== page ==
266: Aww, you're so cute when you're jealous. Matt's just a friend, he means nothing to me!

277.1: Whatever I want?


Posted by: Di Kotimy | Link to this comment | 02-27-09 7:06 PM
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Whatever.

(Um, minus the torture of cute and cuddly living beings. And possibly a few other things along those lines).


Posted by: Parenthetical | Link to this comment | 02-27-09 7:08 PM
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276: You have the luxury of attending a significantly richer institution than I do.

Actually, the deal there is that the guy who founded Overstock.com got an MA in philosophy at Stanford, and donated money to the department specifically for the grad students.


Posted by: ben w-lfs-n | Link to this comment | 02-27-09 8:28 PM
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282: That's a very sweet deal. Do you think I could be an honorary grad student? Or wait.....how many computers can you get? Can we work out a deal?


Posted by: Parenthetical | Link to this comment | 02-27-09 8:33 PM
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276: Ben gets all sorts of computer-related treasures for free.


Posted by: apostropher | Link to this comment | 02-27-09 8:58 PM
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282: There's a terminal MA?


Posted by: eb | Link to this comment | 02-27-09 9:09 PM
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Or wait.....how many computers can you get?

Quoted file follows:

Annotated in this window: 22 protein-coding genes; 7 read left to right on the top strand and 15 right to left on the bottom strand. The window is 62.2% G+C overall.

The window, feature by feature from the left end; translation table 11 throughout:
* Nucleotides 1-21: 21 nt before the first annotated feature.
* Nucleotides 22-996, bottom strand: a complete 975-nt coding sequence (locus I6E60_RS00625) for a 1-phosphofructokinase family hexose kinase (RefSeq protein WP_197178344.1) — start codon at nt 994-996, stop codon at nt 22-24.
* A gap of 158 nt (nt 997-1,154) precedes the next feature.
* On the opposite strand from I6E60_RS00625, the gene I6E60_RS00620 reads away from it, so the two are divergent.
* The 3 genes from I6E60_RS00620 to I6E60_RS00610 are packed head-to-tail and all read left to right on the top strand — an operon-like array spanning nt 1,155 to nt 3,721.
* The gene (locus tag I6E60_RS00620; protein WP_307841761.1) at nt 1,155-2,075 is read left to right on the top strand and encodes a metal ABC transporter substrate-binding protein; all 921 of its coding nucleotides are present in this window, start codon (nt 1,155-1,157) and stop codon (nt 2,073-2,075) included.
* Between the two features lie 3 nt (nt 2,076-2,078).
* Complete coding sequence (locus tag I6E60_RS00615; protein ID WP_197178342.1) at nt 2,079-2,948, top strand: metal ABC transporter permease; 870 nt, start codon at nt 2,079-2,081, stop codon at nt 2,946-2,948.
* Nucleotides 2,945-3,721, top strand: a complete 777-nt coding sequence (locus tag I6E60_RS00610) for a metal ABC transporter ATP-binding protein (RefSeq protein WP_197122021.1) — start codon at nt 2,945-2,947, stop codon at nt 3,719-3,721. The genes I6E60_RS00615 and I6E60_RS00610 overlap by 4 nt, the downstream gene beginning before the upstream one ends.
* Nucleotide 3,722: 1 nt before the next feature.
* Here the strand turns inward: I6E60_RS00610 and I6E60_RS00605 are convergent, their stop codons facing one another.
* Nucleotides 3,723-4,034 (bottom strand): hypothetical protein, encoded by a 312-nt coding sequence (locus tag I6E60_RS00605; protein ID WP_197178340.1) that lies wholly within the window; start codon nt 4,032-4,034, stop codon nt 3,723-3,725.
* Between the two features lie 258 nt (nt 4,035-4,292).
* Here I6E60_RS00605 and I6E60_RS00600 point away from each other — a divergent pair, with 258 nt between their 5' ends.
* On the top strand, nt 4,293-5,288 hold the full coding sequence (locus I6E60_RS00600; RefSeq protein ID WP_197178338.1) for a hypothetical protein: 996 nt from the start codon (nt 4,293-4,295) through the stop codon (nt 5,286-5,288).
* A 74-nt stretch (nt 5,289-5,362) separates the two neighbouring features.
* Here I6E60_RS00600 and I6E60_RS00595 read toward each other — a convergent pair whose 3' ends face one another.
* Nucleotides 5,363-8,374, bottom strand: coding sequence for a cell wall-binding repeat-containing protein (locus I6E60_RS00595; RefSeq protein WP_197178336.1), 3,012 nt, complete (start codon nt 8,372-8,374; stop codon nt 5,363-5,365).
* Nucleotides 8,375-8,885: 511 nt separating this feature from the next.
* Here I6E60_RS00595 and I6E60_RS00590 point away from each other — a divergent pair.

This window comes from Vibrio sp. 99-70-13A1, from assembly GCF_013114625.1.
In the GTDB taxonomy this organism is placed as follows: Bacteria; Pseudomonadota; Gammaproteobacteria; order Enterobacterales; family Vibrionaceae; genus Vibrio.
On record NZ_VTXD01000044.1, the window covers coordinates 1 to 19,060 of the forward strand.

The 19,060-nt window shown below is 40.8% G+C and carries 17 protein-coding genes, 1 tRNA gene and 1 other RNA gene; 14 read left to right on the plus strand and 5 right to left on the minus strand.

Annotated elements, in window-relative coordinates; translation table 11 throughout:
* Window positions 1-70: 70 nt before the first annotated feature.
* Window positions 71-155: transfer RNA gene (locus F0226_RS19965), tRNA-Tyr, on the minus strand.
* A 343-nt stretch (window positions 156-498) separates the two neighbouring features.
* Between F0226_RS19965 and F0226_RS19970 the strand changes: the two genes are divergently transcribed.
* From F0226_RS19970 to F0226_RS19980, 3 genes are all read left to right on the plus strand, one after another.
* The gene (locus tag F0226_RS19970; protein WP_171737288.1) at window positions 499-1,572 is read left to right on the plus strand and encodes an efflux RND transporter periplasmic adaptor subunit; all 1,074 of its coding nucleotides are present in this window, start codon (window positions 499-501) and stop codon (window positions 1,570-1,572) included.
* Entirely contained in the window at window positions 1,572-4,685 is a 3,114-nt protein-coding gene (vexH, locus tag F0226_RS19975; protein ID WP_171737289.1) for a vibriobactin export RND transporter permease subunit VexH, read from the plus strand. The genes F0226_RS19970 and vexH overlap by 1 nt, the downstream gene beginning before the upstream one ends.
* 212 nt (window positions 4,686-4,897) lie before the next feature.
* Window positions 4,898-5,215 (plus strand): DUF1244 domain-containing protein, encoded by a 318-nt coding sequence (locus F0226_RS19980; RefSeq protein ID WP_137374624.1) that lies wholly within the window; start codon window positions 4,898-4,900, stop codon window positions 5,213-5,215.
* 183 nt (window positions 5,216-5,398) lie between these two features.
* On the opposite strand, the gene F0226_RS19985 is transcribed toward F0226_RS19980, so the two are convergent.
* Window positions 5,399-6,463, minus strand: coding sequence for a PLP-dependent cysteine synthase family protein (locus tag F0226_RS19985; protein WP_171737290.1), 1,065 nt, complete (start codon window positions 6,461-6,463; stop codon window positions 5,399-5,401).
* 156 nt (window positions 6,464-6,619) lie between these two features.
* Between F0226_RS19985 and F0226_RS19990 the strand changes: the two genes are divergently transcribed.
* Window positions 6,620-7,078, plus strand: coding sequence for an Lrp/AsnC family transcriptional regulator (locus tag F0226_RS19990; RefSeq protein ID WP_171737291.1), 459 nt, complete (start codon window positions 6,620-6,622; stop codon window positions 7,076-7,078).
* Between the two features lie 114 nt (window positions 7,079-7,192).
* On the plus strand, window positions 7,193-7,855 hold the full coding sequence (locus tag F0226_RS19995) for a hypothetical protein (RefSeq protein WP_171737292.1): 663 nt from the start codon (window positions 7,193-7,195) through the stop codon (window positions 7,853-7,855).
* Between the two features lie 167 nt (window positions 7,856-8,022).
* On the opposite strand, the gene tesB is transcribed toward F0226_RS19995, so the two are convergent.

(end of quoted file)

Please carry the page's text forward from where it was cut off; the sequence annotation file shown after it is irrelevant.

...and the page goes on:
We have a discretionary fund, for books and such. Computers count as a "such".

285: there is.

And regarding the update, I'm not just a little bi.


Posted by: ben w-lfs-n | Link to this comment | 02-27-09 10:35 PM
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There's certainly a wide variation in departmental arrangements at your university.


Posted by: eb | Link to this comment | 02-27-09 10:37 PM
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Yes, there is.


Posted by: ben w-lfs-n | Link to this comment | 02-27-09 10:40 PM
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I'm not just a little bi

I hadn't even intended that suggestion! How fortuitous.


Posted by: Stanley | Link to this comment | 02-27-09 10:41 PM
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A bear is not "a little bi". As tous les Canadiennes know.

But is a bear a w-lfs-n? Probably in some myth somewhere.


Posted by: John Emerson | Link to this comment | 02-28-09 9:36 AM
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And on that score I'd back up what everyone's saying about Pilsners. That sulfury, almost-skunky saaz hops hit is what those beers are all about, to me.

That's not the saaz hops, per se, that's the result of the beer becoming skunked from exposure to light (which acts upon the hops, of whatever variety, to produce that skunky smell). The green bottles pilsners typically come in don't protect much against that. Nor the clear bottles Corona and cousins use. Here's a relatively good rundown of the phenomenon.


Posted by: M/tch M/lls | Link to this comment | 03- 2-09 9:04 AM
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So being exposed to light makes beer bad at cribbage?


Posted by: ben w-lfs-n | Link to this comment | 03- 2-09 9:10 AM
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I would expect that beer that had been exposed to light would be bad at cribbage, certainly.


Posted by: LizardBreath | Link to this comment | 03- 2-09 9:13 AM
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292: I don't believe "skunk", in the way that you seem to be using it, is specifically a cribbage term, young ben, so your inference is unfounded.


Posted by: M/tch M/lls | Link to this comment | 03- 2-09 9:18 AM
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294: Actually, I meant "illfounded".


Posted by: M/tch M/lls | Link to this comment | 03- 2-09 9:20 AM